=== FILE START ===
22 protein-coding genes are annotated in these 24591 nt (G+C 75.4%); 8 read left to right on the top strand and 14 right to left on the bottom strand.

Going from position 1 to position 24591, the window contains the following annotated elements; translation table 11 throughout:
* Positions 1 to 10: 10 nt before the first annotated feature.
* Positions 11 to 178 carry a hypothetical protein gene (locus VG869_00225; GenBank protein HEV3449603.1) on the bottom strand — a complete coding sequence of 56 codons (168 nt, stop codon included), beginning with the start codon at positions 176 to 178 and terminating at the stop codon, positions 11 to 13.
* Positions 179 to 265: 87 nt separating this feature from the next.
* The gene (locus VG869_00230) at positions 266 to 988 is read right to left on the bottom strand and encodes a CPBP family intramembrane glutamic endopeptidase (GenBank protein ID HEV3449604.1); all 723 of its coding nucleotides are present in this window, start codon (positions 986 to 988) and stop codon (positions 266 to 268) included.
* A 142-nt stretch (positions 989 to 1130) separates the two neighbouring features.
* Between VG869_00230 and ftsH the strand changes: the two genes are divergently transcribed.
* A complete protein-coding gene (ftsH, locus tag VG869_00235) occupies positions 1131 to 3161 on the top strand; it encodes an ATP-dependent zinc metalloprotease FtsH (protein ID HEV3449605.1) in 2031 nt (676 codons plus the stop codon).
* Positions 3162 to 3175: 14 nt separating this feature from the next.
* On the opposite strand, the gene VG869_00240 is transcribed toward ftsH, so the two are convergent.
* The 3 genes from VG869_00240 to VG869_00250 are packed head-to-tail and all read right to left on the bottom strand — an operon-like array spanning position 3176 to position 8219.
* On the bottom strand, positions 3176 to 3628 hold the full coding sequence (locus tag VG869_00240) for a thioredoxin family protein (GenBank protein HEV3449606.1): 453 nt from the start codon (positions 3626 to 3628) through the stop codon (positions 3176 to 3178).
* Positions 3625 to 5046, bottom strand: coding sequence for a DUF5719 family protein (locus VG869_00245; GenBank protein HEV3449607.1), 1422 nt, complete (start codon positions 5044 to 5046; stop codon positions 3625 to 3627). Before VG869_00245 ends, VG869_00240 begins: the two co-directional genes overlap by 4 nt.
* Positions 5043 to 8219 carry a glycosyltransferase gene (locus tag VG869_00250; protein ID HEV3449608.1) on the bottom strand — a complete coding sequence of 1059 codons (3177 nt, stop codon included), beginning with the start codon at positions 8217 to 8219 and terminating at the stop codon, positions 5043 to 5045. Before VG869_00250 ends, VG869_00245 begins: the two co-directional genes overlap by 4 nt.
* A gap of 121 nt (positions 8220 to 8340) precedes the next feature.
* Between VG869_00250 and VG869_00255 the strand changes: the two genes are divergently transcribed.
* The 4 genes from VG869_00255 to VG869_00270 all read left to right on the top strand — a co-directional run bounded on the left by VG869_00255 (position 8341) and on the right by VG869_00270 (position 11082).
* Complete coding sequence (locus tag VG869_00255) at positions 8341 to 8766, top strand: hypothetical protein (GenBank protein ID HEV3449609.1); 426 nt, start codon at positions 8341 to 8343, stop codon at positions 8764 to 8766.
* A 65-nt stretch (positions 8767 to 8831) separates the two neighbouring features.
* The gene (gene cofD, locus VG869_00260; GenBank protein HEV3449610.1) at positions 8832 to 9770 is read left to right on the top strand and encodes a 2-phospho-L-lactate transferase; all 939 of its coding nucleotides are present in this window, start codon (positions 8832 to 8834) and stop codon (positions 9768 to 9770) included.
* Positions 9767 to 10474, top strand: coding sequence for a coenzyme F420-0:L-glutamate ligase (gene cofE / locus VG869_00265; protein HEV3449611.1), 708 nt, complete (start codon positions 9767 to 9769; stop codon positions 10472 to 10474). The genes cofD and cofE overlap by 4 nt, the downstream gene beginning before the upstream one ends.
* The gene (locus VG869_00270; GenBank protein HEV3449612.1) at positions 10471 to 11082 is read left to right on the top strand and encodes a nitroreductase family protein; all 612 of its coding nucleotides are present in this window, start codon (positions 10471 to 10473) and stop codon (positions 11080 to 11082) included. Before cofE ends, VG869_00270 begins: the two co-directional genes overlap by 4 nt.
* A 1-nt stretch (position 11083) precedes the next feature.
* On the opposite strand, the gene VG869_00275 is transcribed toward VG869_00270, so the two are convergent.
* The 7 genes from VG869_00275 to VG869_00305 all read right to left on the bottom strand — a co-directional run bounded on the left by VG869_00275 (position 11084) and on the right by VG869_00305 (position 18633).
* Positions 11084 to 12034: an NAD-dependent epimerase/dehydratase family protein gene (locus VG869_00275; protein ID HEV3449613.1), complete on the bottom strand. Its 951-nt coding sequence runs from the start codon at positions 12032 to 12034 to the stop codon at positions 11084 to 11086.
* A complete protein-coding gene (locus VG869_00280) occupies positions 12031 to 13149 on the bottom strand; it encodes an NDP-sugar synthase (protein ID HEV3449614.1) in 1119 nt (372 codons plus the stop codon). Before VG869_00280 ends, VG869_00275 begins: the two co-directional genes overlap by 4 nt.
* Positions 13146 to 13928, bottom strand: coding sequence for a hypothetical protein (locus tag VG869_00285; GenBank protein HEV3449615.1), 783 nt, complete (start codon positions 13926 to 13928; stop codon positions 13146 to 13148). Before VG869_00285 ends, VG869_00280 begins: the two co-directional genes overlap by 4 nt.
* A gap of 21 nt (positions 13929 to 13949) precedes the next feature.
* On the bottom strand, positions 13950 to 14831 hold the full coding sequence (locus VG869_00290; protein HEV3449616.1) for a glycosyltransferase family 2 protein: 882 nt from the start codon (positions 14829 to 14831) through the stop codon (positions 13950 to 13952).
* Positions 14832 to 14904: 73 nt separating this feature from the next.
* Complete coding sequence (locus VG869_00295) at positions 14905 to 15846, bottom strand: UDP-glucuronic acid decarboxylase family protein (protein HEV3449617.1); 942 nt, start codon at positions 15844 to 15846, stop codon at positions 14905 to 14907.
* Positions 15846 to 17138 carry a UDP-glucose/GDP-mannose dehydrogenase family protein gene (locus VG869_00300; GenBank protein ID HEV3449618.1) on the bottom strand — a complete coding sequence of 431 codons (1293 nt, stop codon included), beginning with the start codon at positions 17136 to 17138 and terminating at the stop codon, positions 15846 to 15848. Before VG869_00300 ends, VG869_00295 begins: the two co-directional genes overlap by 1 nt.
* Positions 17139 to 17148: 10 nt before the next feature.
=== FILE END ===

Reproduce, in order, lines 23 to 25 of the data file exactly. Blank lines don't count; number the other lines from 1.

* The gene (locus VG869_00270; GenBank protein HEV3449612.1) at positions 10471 to 11082 is read left to right on the top strand and encodes a nitroreductase family protein; all 612 of its coding nucleotides are present in this window, start codon (positions 10471 to 10473) and stop codon (positions 11080 to 11082) included. Before cofE ends, VG869_00270 begins: the two co-directional genes overlap by 4 nt.
* A 1-nt stretch (position 11083) precedes the next feature.
* On the opposite strand, the gene VG869_00275 is transcribed toward VG869_00270, so the two are convergent.